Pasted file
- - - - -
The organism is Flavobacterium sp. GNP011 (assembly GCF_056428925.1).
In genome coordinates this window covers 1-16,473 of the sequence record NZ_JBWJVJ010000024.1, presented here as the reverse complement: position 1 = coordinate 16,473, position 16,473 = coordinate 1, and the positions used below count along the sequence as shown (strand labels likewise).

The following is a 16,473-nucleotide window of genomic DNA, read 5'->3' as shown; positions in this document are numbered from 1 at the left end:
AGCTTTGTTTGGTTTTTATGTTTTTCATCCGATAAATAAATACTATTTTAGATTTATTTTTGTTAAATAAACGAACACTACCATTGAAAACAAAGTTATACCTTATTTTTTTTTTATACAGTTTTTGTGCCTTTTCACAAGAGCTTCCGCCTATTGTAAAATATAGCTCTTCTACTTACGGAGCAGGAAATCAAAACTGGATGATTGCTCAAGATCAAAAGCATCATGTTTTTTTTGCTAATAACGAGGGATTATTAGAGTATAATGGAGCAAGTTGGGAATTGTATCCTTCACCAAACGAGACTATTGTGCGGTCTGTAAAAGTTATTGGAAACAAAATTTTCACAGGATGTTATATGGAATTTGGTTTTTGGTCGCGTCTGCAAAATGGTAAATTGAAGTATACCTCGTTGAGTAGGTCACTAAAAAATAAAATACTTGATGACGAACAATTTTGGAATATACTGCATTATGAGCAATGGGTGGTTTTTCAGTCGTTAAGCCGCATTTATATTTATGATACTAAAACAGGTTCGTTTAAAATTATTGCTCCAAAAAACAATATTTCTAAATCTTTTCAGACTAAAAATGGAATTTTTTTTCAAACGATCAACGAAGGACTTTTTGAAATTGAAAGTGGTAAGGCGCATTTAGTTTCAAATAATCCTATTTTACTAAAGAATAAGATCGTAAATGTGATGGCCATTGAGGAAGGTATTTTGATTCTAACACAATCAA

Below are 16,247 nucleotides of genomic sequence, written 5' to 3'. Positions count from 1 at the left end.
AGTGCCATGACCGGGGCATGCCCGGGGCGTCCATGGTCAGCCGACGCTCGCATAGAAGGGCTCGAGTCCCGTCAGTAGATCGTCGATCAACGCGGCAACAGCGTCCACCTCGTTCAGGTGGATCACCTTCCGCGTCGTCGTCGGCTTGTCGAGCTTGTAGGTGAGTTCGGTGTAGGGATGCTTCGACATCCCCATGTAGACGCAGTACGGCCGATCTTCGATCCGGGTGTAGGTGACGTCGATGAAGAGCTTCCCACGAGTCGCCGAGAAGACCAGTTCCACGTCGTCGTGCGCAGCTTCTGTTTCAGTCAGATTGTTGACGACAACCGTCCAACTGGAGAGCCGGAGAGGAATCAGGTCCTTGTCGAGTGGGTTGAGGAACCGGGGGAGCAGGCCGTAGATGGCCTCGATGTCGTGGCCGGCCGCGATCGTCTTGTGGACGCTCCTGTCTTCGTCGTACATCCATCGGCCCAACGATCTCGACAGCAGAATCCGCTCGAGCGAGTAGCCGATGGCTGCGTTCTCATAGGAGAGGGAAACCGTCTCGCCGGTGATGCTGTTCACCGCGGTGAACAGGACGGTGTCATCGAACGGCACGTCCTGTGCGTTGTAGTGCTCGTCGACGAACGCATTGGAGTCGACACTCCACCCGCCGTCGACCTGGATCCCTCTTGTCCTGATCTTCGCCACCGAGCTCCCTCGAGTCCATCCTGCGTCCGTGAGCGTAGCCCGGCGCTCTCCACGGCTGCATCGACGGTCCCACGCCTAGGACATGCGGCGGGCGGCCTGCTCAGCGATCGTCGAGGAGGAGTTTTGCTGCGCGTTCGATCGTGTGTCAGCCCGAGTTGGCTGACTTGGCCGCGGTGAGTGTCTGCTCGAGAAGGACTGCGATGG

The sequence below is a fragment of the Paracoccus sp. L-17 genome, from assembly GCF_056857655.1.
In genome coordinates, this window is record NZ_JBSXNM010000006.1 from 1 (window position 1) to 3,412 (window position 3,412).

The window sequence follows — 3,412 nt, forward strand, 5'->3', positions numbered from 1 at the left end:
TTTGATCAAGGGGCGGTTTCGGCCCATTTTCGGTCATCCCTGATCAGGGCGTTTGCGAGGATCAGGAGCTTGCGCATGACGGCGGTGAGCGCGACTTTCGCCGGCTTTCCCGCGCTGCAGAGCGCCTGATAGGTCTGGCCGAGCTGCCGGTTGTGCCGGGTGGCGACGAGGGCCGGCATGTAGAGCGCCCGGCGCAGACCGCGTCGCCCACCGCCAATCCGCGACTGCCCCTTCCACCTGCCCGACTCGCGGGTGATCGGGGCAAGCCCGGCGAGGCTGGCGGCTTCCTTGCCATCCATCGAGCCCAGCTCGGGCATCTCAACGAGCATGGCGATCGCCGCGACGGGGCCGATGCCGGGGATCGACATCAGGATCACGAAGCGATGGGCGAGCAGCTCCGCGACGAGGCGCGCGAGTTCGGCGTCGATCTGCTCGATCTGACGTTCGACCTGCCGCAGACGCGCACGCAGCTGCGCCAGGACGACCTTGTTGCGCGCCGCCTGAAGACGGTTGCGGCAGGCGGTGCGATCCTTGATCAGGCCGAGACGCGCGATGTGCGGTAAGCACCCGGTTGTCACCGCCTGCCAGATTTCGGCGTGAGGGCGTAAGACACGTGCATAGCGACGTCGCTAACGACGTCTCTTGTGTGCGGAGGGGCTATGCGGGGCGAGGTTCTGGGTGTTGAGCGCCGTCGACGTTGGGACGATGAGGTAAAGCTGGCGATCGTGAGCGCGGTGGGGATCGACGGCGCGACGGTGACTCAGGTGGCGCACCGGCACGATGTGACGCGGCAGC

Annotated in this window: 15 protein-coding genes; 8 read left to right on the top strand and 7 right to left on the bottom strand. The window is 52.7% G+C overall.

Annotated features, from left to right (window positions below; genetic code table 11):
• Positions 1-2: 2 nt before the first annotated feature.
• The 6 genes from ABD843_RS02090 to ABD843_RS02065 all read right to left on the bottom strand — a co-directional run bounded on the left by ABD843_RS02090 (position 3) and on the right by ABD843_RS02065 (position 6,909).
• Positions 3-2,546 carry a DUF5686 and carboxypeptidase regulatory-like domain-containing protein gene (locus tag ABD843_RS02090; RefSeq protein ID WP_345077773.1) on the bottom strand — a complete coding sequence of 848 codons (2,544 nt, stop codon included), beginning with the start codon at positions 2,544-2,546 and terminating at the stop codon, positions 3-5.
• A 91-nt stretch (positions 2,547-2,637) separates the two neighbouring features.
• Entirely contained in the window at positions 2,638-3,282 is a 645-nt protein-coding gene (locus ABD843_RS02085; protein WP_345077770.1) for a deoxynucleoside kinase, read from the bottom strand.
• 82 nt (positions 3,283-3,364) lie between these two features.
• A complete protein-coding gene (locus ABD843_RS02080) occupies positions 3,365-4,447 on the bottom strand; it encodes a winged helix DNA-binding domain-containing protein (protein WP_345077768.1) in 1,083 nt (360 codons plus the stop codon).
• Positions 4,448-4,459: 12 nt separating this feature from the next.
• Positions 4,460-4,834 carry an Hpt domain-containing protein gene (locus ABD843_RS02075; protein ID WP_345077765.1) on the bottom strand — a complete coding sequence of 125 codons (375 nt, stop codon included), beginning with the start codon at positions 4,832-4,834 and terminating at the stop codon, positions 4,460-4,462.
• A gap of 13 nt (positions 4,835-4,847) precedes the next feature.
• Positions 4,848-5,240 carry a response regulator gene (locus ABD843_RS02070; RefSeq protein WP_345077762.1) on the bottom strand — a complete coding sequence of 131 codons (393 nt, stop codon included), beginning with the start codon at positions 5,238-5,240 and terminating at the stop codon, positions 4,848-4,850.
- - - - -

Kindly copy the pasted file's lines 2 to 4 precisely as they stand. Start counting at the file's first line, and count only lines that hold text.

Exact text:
In genome coordinates this window covers 1-16,473 of the sequence record NZ_JBWJVJ010000024.1, presented here as the reverse complement: position 1 = coordinate 16,473, position 16,473 = coordinate 1, and the positions used below count along the sequence as shown (strand labels likewise).

The following is a 16,473-nucleotide window of genomic DNA, read 5'->3' as shown; positions in this document are numbered from 1 at the left end:
AGCTTTGTTTGGTTTTTATGTTTTTCATCCGATAAATAAATACTATTTTAGATTTATTTTTGTTAAATAAACGAACACTACCATTGAAAACAAAGTTATACCTTATTTTTTTTTTATACAGTTTTTGTGCCTTTTCACAAGAGCTTCCGCCTATTGTAAAATATAGCTCTTCTACTTACGGAGCAGGAAATCAAAACTGGATGATTGCTCAAGATCAAAAGCATCATGTTTTTTTTGCTAATAACGAGGGATTATTAGAGTATAATGGAGCAAGTTGGGAATTGTATCCTTCACCAAACGAGACTATTGTGCGGTCTGTAAAAGTTATTGGAAACAAAATTTTCACAGGATGTTATATGGAATTTGGTTTTTGGTCGCGTCTGCAAAATGGTAAATTGAAGTATACCTCGTTGAGTAGGTCACTAAAAAATAAAATACTTGATGACGAACAATTTTGGAATATACTGCATTATGAGCAATGGGTGGTTTTTCAGTCGTTAAGCCGCATTTATATTTATGATACTAAAACAGGTTCGTTTAAAATTATTGCTCCAAAAAACAATATTTCTAAATCTTTTCAGACTAAAAATGGAATTTTTTTTCAAACGATCAACGAAGGACTTTTTGAAATTGAAAGTGGTAAGGCGCATTTAGTTTCAAATAATCCTATTTTACTAAAGAATAAGATCGTAAATGTGATGGCCATTGAGGAAGGTATTTTGATTCTAACACAATCAA